Eleven months ago, a fourth-quarter collapse at Arlotta Stadium cost the Blue Devils a berth in the NCAA tournament. With an outright ACC title on the line, a No. 1 ranking to their name and a tough win against preseason title-favorite Virginia in their back pocket this time out, the pieces were all there to shake those demons.
But, for the second-straight year, Duke once again fell short.
On a beautiful Saturday afternoon in South Bend., Ind., the second-ranked Fighting Irish survived the top-ranked Blue Devils’ second-half comeback bid to win 17-12 to almost certainly move to the top of the rankings come Monday. The loss marks Duke’s second of the year and first since a one-goal defeat at Jacksonville in February.
"We didn't play great," head coach John Danowski said. "We made a couple of mistakes in the subbing game that got us in transition. They took advantage of it."
Though Duke took the first lead through senior midfielder Grant Mitchell, a stingy Notre Dame back line headlined by All-ACC goalie Liam Entenmann made sure Duke’s early advantage never extended beyond its grasp. The senior’s command of the crease kept attackman Dyson Williams — who excels on the perimeter — under wraps and forced the Blue Devils (10-2, 3-1 in the ACC) to largely rely on goals from midfield instead.
The first three Blue Devil goals — which helped Duke to a tight 3-2 advantage by the close of the first quarter — all came from midfield. Mitchell got the party started, followed by two crafty takes from junior Aidan Danenza and freshman Charles Balsamo, bringing the Blue Devils some much-needed offensive fluidity when their main attacking battery of Williams, Brennan O’Neill and Andrew McAdorey wasn’t firing.
As Duke’s attacking engine sparked and sputtered throughout the first half, the Fighting Irish (8-1, 2-1) were off to the races after they capitalized on a fast break to slot the ball past goalie William Helm for a 4-3 lead, their first of the afternoon. A dunk attempt on the crease was stuffed by Helm a few minutes later and it looked as if the Blue Devils were going to make Notre Dame pay, but a ruthless ride put the rock back in Fighting Irish sticks and, within seconds, the Duke net for the third time unanswered.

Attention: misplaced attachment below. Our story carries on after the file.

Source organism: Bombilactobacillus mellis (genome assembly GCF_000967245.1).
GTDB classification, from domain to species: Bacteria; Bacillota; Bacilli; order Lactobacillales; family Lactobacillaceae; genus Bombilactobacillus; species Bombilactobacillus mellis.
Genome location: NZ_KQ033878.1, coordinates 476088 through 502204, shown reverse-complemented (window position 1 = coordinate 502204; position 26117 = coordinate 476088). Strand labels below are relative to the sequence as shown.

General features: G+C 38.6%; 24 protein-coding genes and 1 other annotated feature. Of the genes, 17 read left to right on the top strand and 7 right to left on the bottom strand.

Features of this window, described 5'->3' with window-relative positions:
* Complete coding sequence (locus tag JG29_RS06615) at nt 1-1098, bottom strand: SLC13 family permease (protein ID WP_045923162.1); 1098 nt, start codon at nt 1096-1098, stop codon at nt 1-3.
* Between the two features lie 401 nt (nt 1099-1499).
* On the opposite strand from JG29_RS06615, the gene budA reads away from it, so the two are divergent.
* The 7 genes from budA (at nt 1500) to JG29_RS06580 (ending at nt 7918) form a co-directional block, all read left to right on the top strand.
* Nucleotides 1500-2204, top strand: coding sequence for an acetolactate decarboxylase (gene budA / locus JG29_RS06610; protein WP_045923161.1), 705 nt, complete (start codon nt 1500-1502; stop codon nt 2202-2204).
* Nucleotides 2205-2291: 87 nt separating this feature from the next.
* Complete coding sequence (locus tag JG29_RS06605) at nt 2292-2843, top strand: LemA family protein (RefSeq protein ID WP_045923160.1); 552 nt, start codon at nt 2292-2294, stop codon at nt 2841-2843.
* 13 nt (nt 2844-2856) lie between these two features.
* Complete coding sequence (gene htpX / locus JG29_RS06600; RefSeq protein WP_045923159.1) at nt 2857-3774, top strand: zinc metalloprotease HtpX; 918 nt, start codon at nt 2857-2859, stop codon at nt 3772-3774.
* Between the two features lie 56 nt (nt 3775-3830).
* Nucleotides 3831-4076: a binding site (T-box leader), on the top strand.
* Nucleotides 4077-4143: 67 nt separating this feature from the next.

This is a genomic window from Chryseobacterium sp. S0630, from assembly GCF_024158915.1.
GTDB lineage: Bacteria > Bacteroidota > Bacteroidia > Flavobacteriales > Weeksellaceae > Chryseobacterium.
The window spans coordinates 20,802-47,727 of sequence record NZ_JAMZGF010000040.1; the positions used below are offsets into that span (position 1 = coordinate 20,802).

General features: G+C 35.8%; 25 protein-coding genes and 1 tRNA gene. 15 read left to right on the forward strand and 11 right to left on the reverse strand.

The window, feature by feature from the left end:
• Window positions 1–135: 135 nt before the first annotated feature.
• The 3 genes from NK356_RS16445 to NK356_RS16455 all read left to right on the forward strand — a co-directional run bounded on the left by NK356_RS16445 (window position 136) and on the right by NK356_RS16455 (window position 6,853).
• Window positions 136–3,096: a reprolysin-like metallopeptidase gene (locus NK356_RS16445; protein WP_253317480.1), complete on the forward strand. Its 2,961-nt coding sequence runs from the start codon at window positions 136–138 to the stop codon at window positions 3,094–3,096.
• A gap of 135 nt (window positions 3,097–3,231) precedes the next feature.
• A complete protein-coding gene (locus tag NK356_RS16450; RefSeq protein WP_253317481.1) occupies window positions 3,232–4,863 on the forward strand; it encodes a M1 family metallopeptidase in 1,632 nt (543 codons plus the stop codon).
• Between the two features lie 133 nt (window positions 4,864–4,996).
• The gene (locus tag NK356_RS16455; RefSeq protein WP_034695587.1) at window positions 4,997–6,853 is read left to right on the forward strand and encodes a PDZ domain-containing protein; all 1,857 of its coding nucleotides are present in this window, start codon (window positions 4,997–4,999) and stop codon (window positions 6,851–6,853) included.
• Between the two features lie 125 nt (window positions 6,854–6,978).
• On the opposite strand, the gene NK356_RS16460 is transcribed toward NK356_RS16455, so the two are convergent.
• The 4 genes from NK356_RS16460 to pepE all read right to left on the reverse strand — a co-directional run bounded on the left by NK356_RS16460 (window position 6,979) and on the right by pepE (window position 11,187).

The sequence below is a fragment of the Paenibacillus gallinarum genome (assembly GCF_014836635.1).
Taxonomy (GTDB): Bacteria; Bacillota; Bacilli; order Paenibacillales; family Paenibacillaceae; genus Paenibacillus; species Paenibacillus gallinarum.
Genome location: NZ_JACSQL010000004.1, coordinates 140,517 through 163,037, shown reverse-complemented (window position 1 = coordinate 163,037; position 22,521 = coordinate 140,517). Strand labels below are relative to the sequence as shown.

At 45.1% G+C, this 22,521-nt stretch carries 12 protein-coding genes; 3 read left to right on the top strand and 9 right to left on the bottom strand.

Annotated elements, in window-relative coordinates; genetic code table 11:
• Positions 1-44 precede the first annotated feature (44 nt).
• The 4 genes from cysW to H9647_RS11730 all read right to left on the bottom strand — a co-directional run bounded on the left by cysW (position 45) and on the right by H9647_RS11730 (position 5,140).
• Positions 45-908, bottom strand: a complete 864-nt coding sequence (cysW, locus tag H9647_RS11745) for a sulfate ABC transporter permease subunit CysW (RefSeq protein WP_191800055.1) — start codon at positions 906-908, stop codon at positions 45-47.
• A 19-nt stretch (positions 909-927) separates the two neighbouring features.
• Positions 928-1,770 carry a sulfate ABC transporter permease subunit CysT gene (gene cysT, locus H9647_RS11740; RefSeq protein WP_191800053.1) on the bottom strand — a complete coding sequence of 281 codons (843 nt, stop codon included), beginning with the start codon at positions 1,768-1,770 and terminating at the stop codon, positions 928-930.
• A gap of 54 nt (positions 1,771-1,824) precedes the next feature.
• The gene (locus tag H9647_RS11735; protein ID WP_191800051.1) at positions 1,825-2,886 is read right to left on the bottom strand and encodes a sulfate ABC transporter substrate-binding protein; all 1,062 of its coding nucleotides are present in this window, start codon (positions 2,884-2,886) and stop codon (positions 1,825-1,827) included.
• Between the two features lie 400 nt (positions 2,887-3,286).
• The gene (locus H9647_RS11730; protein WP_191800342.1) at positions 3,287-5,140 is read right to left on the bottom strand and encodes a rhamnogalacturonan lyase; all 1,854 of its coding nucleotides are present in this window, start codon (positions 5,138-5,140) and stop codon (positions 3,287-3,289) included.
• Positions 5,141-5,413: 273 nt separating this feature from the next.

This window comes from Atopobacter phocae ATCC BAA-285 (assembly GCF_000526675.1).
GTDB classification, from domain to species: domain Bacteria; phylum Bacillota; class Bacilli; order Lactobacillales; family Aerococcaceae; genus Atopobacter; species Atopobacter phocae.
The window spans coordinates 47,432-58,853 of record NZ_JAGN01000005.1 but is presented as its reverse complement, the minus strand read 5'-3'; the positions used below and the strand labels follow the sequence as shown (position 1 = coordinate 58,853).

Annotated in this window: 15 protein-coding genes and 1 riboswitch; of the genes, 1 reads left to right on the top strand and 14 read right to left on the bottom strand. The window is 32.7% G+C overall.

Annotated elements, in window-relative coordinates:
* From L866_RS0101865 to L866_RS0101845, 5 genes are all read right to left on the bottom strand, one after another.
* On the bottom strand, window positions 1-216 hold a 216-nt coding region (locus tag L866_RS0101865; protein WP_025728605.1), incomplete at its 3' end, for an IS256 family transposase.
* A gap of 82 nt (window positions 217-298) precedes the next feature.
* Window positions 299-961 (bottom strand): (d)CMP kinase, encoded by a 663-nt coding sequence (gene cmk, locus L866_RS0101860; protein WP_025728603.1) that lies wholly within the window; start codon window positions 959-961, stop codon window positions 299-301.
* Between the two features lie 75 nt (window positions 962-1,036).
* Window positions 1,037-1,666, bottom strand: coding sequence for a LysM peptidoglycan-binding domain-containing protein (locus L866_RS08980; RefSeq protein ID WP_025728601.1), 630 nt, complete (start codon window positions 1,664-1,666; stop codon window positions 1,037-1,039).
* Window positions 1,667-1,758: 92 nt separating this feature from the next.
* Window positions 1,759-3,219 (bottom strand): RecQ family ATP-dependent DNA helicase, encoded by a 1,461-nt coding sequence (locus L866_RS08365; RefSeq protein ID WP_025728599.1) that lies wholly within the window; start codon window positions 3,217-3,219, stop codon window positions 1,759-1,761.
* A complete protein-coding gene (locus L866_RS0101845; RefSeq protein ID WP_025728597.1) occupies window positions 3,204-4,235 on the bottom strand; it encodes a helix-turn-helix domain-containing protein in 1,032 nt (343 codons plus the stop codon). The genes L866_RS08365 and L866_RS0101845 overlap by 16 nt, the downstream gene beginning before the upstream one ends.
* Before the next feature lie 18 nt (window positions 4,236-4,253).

That was before Tewaaraton Award hopeful Pat Kavanagh dumped salt in the wound. Just over a week prior to Saturday, the Tewaaraton narrative was all O’Neill following his six-goal, three-assist evisceration of then-No. 1 Virginia. But Saturday, Kavanagh’s five-star performance involving three goals and five assists, compounded by Notre Dame’s complete snuffing out of O’Neill, may have changed that.
With the shot clock racing toward zero and the Blue Devil defense holding strong despite Notre Dame’s cannonade, Kavanagh took matters into his own hands. The senior raced in front of goal and whipped his stick over his shoulder, sniping the ball under Helm’s outstretched leg to extend his team’s lead to 6-3. Williams stemmed the Blue Devil bleeding with a tidy finish on the crease, but Kavanagh ripped the gash open again with a lefty, sidearm missile from long range that left Helm no chance.
By the end of a 7-1 pummeling in the second quarter, the Blue Devils entered the locker room with a 9-4 deficit, a leaky backline in need of patchwork, a midfield struggling for control and a disjointed attack with just one goal to its name.
"They're a terrific team, incredibly well-coached," Danowski said. "They had a plan and we dug ourselves a huge hole."
After surrendering a goal to junior midfielder Eric Dobson just 35 seconds after the break, Duke found firmer ground and began its comeback bid. A faceoff violation gave the Blue Devils the ball, allowing midfielder Garrett Leadmon to rip one from a tight angle before O’Neill finally got on the board from close range. Williams curled around the crease to cut the deficit to 12-8. Junior FOGO Jake Naso got the ball and fell down but had just enough time to fling the ball to freshman midfielder Aidan Maguire, who ran the distance and bounced it in.
Just like that, Notre Dame’s once-insurmountable lead was cut to a manageable three. But the Fighting Irish just would not roll over and instead ripped off a 5-0 run that gave them a 17-9 lead which Duke was unable to overcome.
All the more impressive on Notre Dame’s end was its dominance in spite of Naso’s 22-of-32 advantage from the spot. Normally, that kind of discrepancy is a death sentence, but the Fighting Irish made up for it with a case study in merciless shooting and a show-stopping performance by brothers Pat and Chris Kavanagh, who alone combined for eight goals and five assists — more than double what the Blue Devil attack could muster.
"They were great, best players we've seen this year," Danowski said on the duo. "Terrific chemistry, which you'd expect from brothers, but they're just dynamite lacrosse players."
Despite the loss, the ACC race is still wide open for Duke, which has the opportunity to clinch the conference against the third-ranked Cavaliers at home April 15.
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Andrew Long is a Trinity sophomore and sports editor of The Chronicle's 119th volume.